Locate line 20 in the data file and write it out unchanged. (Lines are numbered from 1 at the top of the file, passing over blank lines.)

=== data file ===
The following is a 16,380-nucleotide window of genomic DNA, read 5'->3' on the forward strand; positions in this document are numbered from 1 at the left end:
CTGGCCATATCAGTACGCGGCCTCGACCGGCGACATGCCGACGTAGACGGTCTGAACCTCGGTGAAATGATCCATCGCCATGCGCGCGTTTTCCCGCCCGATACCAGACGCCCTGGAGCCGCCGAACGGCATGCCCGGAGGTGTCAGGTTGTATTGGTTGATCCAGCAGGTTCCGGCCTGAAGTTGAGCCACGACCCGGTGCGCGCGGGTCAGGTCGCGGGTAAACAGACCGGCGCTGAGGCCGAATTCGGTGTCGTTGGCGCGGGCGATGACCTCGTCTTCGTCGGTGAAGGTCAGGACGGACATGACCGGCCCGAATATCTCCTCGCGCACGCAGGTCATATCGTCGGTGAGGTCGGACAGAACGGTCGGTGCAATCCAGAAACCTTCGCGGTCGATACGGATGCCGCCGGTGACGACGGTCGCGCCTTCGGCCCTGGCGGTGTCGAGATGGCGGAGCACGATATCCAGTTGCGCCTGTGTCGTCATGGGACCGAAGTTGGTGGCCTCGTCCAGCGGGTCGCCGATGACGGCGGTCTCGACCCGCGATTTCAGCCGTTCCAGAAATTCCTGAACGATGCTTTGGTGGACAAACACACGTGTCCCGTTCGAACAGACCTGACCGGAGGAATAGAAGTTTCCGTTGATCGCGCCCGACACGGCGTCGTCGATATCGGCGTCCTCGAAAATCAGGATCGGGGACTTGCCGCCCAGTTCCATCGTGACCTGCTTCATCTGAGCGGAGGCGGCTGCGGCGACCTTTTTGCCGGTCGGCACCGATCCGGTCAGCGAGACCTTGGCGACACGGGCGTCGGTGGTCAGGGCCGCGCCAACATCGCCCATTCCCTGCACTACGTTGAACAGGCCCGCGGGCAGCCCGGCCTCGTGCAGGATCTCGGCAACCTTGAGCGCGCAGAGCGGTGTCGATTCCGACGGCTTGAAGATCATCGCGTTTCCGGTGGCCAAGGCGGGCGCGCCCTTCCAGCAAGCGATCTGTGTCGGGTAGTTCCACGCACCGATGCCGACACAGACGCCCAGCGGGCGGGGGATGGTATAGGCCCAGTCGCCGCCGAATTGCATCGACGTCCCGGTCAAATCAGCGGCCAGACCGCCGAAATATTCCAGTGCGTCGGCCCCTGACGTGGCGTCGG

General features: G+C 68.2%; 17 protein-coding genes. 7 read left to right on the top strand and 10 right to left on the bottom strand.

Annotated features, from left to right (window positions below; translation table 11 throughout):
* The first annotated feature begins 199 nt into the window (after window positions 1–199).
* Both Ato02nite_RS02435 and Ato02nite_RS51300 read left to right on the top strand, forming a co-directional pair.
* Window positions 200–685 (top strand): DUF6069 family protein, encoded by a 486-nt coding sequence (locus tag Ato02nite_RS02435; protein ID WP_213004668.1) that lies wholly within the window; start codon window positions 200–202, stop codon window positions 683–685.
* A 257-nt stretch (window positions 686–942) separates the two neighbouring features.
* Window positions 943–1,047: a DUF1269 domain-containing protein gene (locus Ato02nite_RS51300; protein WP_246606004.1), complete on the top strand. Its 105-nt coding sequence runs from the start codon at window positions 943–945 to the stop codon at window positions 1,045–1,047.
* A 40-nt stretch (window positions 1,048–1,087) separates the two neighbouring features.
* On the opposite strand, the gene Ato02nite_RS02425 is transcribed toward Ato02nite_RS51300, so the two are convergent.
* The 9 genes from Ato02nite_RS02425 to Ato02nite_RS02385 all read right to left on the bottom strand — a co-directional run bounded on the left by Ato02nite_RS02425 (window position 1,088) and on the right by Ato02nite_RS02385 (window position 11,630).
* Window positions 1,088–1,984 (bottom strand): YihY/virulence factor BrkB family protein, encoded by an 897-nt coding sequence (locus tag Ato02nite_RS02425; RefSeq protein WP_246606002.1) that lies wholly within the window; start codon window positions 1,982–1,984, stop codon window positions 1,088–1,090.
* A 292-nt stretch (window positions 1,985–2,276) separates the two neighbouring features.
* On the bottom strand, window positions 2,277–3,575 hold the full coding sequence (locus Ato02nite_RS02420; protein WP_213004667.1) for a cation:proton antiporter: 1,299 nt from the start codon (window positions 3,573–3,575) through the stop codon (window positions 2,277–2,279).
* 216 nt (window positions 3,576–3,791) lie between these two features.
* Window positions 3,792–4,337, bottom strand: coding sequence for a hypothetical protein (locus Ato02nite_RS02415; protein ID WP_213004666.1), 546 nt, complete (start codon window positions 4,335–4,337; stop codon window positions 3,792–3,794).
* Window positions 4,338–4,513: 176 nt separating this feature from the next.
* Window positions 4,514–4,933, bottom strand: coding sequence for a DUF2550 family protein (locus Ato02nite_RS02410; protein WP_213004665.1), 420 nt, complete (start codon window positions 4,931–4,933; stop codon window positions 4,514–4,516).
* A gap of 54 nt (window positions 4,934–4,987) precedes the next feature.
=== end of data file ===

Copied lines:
* A gap of 54 nt (window positions 4,934–4,987) precedes the next feature.